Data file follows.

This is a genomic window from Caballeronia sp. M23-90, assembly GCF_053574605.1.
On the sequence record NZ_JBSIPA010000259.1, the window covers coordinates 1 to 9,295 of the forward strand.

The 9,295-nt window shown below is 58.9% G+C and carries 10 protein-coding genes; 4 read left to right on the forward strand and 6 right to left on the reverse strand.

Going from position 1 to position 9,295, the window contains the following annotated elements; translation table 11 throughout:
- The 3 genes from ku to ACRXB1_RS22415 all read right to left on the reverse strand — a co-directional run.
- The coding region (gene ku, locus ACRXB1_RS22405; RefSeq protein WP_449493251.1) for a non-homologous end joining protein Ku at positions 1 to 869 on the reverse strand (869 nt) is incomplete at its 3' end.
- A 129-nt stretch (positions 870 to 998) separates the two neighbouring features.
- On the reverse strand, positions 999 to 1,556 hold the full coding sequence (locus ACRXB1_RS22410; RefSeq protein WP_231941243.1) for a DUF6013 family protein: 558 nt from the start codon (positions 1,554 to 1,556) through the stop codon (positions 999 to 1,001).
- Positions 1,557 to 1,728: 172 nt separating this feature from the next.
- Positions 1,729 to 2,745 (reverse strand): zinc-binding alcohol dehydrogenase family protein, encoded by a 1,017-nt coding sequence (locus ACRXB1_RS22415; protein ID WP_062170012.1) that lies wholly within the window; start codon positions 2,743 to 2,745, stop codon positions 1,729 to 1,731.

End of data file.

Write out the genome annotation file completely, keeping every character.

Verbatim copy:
This is a genomic window from Caballeronia sp. M23-90, assembly GCF_053574605.1.
On the sequence record NZ_JBSIPA010000259.1, the window covers coordinates 1 to 9,295 of the forward strand.

The 9,295-nt window shown below is 58.9% G+C and carries 10 protein-coding genes; 4 read left to right on the forward strand and 6 right to left on the reverse strand.

Going from position 1 to position 9,295, the window contains the following annotated elements; translation table 11 throughout:
- The 3 genes from ku to ACRXB1_RS22415 all read right to left on the reverse strand — a co-directional run.
- The coding region (gene ku, locus ACRXB1_RS22405; RefSeq protein WP_449493251.1) for a non-homologous end joining protein Ku at positions 1 to 869 on the reverse strand (869 nt) is incomplete at its 3' end.
- A 129-nt stretch (positions 870 to 998) separates the two neighbouring features.
- On the reverse strand, positions 999 to 1,556 hold the full coding sequence (locus ACRXB1_RS22410; RefSeq protein WP_231941243.1) for a DUF6013 family protein: 558 nt from the start codon (positions 1,554 to 1,556) through the stop codon (positions 999 to 1,001).
- Positions 1,557 to 1,728: 172 nt separating this feature from the next.
- Positions 1,729 to 2,745 (reverse strand): zinc-binding alcohol dehydrogenase family protein, encoded by a 1,017-nt coding sequence (locus ACRXB1_RS22415; protein ID WP_062170012.1) that lies wholly within the window; start codon positions 2,743 to 2,745, stop codon positions 1,729 to 1,731.